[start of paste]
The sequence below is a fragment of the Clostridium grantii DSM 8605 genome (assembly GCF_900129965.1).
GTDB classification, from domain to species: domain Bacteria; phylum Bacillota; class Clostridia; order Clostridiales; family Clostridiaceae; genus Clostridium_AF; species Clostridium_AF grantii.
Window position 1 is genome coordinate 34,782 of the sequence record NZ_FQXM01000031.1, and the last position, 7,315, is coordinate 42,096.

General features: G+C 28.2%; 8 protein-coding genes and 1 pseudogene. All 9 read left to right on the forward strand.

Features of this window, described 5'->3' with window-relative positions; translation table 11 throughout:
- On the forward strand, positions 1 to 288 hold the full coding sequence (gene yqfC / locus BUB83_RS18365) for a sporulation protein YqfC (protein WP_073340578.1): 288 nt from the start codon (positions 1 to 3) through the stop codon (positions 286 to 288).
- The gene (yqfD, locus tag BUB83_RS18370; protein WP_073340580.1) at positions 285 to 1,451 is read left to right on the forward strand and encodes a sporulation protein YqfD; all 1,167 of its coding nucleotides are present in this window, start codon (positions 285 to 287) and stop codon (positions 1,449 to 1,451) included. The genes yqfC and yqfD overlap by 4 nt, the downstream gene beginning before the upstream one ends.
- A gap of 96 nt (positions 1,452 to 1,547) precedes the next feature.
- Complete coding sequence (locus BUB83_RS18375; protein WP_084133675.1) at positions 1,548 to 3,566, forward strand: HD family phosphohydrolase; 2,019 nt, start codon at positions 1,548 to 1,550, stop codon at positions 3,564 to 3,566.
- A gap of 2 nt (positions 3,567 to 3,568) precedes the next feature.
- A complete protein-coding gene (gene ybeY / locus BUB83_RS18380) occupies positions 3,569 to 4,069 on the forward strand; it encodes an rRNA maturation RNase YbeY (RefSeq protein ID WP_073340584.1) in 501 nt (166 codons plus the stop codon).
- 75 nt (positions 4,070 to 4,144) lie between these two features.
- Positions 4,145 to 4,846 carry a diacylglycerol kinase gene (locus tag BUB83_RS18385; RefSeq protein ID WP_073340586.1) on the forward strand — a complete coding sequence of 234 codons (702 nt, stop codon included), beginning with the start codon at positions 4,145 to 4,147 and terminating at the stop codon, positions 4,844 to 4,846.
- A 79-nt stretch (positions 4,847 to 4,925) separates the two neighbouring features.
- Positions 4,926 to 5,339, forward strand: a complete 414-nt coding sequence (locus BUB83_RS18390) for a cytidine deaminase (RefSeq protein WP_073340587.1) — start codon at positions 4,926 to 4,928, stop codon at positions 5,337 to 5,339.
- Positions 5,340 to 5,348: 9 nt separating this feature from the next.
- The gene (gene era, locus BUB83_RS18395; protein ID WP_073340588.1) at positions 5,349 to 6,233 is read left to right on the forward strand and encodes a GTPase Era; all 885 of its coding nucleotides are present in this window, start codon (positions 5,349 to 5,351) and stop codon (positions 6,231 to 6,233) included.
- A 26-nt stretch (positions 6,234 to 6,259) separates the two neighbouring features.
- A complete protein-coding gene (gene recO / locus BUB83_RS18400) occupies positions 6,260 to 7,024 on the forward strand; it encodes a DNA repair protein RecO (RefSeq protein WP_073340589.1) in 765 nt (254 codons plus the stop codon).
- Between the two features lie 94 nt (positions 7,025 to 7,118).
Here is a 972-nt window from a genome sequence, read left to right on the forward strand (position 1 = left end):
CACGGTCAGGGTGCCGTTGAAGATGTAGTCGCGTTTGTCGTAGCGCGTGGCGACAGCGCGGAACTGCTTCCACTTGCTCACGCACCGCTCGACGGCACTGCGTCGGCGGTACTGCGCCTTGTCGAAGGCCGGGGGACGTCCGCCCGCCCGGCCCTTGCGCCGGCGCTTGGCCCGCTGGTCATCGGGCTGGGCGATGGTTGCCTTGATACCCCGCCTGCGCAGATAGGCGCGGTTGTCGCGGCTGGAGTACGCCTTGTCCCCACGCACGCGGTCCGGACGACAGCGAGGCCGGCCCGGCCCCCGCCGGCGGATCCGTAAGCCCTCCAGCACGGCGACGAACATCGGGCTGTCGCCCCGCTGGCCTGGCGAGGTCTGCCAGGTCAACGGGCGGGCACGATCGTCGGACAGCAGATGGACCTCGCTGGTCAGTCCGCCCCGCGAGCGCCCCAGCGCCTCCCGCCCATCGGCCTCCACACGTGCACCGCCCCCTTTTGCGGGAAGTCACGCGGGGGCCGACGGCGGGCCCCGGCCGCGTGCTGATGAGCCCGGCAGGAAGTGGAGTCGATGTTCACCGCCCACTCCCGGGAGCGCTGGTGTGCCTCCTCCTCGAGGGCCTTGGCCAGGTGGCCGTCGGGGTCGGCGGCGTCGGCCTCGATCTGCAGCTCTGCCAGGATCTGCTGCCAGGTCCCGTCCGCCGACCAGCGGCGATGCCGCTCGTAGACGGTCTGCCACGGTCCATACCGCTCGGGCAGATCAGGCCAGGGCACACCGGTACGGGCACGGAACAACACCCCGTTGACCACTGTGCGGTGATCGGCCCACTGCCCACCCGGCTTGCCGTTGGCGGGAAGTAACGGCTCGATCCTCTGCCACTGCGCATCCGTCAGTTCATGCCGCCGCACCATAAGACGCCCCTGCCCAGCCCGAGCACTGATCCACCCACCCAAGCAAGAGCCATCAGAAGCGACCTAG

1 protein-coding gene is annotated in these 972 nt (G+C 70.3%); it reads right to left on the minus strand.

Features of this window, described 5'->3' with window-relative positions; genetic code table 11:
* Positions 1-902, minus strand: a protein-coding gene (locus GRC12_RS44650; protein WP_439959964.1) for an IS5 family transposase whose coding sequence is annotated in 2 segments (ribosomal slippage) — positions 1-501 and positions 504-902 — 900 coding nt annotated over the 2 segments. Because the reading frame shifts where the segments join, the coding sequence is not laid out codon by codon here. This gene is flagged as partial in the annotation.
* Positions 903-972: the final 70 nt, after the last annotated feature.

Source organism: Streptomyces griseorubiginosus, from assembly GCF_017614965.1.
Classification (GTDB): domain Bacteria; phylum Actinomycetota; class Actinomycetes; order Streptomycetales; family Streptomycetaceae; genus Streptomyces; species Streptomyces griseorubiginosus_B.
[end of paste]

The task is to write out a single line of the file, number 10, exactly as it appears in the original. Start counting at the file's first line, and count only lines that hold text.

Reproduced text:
- A gap of 2 nt (positions 3,567 to 3,568) precedes the next feature.